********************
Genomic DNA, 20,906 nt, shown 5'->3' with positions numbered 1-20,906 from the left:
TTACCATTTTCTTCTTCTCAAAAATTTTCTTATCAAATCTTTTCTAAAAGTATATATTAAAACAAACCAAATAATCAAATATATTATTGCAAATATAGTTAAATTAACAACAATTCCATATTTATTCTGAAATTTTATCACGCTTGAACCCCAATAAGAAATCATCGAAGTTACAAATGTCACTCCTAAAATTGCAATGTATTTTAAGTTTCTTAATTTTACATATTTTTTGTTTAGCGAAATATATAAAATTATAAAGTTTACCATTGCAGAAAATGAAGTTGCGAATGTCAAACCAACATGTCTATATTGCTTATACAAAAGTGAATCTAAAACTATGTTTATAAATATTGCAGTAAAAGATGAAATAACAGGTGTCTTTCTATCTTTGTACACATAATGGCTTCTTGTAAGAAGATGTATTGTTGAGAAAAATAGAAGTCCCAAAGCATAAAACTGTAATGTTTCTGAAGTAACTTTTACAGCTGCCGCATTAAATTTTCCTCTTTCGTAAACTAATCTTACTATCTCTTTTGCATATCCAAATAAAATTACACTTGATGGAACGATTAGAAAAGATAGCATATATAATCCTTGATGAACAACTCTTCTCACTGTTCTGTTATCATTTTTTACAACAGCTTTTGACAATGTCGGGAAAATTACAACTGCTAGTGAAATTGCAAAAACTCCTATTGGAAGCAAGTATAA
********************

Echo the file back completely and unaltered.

Genomic DNA, 20,906 nt, shown 5'->3' with positions numbered 1-20,906 from the left:
TTACCATTTTCTTCTTCTCAAAAATTTTCTTATCAAATCTTTTCTAAAAGTATATATTAAAACAAACCAAATAATCAAATATATTATTGCAAATATAGTTAAATTAACAACAATTCCATATTTATTCTGAAATTTTATCACGCTTGAACCCCAATAAGAAATCATCGAAGTTACAAATGTCACTCCTAAAATTGCAATGTATTTTAAGTTTCTTAATTTTACATATTTTTTGTTTAGCGAAATATATAAAATTATAAAGTTTACCATTGCAGAAAATGAAGTTGCGAATGTCAAACCAACATGTCTATATTGCTTATACAAAAGTGAATCTAAAACTATGTTTATAAATATTGCAGTAAAAGATGAAATAACAGGTGTCTTTCTATCTTTGTACACATAATGGCTTCTTGTAAGAAGATGTATTGTTGAGAAAAATAGAAGTCCCAAAGCATAAAACTGTAATGTTTCTGAAGTAACTTTTACAGCTGCCGCATTAAATTTTCCTCTTTCGTAAACTAATCTTACTATCTCTTTTGCATATCCAAATAAAATTACACTTGATGGAACGATTAGAAAAGATAGCATATATAATCCTTGATGAACAACTCTTCTCACTGTTCTGTTATCATTTTTTACAACAGCTTTTGACAATGTCGGGAAAATTACAACTGCTAGTGAAATTGCAAAAACTCCTATTGGAAGCAAGTATAA